When thousands of women and men were walking in Ottawa to voice their dissent with the election of the Donald, I was attending a tiny protest at the Experimental Farm. The purpose of which was resolutely local but was also about building a world which has more to it than the art of the ‘deal’. It was about using the Central Experimental Farm for the replacement of the Civic hospital. According to the NCC, there’s a better choice, Tunney’s Pasture.
In spite of its bucolic name, Tunney’s has been a government office campus for decades bringing in thousands of workers to and from the site each day. It’s easy to understand why Tunney’s came up first. There’s only one building that needs to come down and it’s on the new east/west rail line. Plus the site has no significant historical or environmental concerns.
In contrast, it would be hard to find a more important historical or green site in Ottawa than the Central Experimental farm. The fifty acres that will be chopped from the farm overlooks Dow’s Lake and provides the beautiful entranceway to the historic barns and gardens. Much of Dow’s Lake iconic beauty comes from its charming, treed setting, with a General Hospital sized collection of buildings on the height of land above the lake and high rises sprouting all along Carling, the lake will look more like a puddle between buildings than a landscape.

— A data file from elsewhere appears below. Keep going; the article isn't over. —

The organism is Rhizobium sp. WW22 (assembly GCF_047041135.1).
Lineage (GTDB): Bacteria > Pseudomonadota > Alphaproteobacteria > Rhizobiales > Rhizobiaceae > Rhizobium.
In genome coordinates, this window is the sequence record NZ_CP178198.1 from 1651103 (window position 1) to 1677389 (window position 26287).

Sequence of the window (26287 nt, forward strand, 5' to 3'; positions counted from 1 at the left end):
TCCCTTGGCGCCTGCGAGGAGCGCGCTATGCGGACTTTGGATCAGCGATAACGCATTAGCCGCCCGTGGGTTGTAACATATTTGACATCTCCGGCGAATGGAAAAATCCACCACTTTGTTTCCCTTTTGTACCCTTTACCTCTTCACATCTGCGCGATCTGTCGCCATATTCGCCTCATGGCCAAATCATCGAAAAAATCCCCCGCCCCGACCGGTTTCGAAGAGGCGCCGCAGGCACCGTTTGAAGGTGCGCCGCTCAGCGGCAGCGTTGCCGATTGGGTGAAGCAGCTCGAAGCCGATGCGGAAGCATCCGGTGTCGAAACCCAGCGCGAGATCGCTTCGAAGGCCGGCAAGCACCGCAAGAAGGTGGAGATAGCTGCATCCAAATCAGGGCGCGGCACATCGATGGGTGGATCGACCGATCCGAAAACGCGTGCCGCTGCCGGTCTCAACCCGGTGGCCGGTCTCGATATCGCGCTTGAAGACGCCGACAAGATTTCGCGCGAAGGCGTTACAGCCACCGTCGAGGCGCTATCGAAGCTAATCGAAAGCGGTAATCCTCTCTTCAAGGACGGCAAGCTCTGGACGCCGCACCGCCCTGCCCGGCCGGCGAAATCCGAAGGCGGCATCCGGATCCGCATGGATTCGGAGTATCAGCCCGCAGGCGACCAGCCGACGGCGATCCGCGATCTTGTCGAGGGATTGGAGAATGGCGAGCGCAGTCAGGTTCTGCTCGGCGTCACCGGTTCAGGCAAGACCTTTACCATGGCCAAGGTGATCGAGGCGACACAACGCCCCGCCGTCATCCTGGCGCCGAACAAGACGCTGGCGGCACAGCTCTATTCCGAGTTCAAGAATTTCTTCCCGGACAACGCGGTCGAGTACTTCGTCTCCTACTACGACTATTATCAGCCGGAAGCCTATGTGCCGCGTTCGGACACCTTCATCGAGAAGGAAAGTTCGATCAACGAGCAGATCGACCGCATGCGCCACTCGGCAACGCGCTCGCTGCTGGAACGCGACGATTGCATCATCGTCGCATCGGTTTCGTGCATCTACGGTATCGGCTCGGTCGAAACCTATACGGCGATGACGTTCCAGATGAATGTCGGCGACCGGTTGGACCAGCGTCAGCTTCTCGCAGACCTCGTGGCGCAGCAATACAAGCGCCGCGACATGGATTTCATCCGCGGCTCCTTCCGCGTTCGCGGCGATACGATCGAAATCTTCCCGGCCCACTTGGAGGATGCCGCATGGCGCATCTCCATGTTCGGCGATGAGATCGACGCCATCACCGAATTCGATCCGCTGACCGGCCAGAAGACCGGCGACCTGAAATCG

2017 is the year we celebrate 150 years of the Canadian confederation, but it won’t be a good year for the capital. Lansdowne Park is gone for a mall and condos; Mooney’s Bay gone for a reality T.V. show; Chaudiere Falls Islands gone for condos and stores; Lebreton Flats gone for another stadium, more condos and more shopping. It’s as if the city’s public spaces all had a sign on them ‘for sale’ – cheap. In spite of the relentless planning the city is constantly undergoing, it never translates into anything more, than more condos.
I have no idea whose behind this latest deal but you gotta love the way the folks behind it work the city. Characterizing the farm takeover as the Sir Guy Carling site gives the illusion the hospital is simply replacing a recently demolished government building. The reality is its about five acres out of the fifty, but giving it the title Sir Guy Carling site makes it look like all that’s happening is transferring one urban site for another.
And then there’s that lovely word ‘compromise’. Suddenly the Sir Guy Carling site is a compromise site because they’re not paving over soil used for agriculture experiments. It’s just grass and trees and hedges, but since when was the compromise between two farm sites? I thought it was Tunney’s or the farm? Apparently not.
A thousand pages from the NCC says Tunney’s is the better choice. So what happened? And who is in charge? I thought the NCC was responsible for the character and look of the federal presence in Ottawa. Apparently not.
Do the doctors at the Civic prefer to move across the street and the view of Dow’s Lake versus going a few blocks north and the view of the Ottawa River? Is there more money to be made at the Farm site? And if so by whom? I don’t know but I do know someone always makes a great deal of money on these public land transfers. The other thing that is clear is the public is the loser. Public spaces and especially public greenspaces distinguish all livable cities.
New York without central park is unimaginable. Chicago is graced by Millennium Park and Ottawa will be poorer with another bite taken out of a local and national treasure.
Clive Doucet is a writer and former Ottawa City Councillor. His last book about cities was ‘Urban Meltdown: Cities, Climate Change and Politics as Usual”